A blog maintained by Tevita Kete, PGR Officer
Secretariat of the Pacific Community (SPC), Suva, Fiji Islands
This weblog documents the activities of Pacific Agricultural Genetic Resources Network (PAPGREN), along with other information on plant genetic resources (PGR) in the Pacific.
The myriad varieties found within cultivated plants are fundamental to the present and future productivity of agriculture. PAPGREN, which is coordinated by the Land Resources Division of the Secretariat of the Pacific Community (SPC), helps Pacific countries and territories to conserve their crop genetic diversity sustainably, with technical assistance from the Bioversity International (BI) and support from NZAID and ACIAR.
SPC also hosts the Centre of Pacific Crops and Trees (CEPaCT). The CEPaCT maintains regional in vitro collections of crops important to the Pacific and carries out research on tissue culture technology. The CEPaCT Adviser is Dr Mary Taylor (MaryT@spc.int), the CEPaCT Curator is Ms Valerie Tuia (ValerieT@spc.int).
PAPGREN coordination and support
Mr William Wigmore
Mr Adelino S. Lorens
Dr Lois Englberger
Mr Apisai Ucuboi
Dr Maurice Wong
Mr Tianeti Beenna Ioane
Mr Frederick Muller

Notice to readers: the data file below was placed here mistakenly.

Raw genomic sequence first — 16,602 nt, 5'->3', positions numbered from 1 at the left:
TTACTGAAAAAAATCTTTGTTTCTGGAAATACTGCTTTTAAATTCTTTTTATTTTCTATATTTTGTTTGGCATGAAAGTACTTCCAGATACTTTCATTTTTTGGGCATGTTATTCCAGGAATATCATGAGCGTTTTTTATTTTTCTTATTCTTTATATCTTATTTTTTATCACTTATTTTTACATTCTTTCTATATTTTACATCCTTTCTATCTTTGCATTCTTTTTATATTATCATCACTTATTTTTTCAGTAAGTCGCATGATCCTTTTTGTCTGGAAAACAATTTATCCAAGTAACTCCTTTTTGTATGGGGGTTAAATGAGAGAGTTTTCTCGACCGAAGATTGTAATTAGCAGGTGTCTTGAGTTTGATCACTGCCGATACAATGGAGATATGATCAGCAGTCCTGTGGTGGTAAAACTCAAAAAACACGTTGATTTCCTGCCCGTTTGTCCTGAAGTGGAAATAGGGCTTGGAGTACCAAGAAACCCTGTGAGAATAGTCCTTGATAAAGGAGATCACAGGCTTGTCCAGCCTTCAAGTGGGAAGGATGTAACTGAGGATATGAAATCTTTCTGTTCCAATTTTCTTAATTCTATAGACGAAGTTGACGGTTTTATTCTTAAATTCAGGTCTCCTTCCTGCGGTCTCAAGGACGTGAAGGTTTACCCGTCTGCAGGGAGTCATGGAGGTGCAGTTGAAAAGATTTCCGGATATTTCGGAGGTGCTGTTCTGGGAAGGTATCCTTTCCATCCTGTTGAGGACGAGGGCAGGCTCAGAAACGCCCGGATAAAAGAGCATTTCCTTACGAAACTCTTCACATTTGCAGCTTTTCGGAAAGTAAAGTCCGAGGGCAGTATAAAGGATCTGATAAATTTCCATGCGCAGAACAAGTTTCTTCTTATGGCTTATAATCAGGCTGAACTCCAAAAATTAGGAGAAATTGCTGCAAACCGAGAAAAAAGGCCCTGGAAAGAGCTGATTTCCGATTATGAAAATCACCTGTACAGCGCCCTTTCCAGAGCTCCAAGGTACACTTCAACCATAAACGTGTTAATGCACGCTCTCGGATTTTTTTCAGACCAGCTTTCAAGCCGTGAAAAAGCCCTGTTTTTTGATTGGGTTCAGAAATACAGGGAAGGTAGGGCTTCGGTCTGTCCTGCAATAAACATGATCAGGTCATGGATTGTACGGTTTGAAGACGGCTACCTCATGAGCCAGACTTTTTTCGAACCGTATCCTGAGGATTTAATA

Mr Herman Francisco
Ms Rosa Kambuou
Ms Laisene Samuelu
Mr Jimi Saelea
Mr Tony Jansen
Mr Finao Pole
Mr Frazer Bule Lehi
Interested in GIS?
Tuesday, March 25, 2008
Posted 1:50 PM by Tevita
New FAO publication on agricultural biotechnologies
From : SciDev
What role can agricultural biotechnologies play in helping developing countries cope with growing water scarcity?
The summary document of the FAO e-mail conference entitled 'Coping with water scarcity in developing countries: What role for agricultural biotechnologies?' has now been published. It provides a summary of the main issues discussed during this moderated email conference, hosted by the FAO Biotechnology Forum from 5 March to 1 April 2007, based on the messages posted by the participants, 75 per cent of which came from people in developing countries.
The major topics discussed were the application of biotechnologies (mainly genetic modification and marker-assisted selection) to develop crops with improved drought resistance or water use efficiency; the use of bacteria and mycorrhizal fungi in water-limited conditions; and the use of biotechnology in wastewater treatment.
See http://www.fao.org/biotech/logs/C14/summary.htm or contact email@example.com to request a copy.
John Ruane, agricultural officer (Biotechnology) Email: firstname.lastname@example.org
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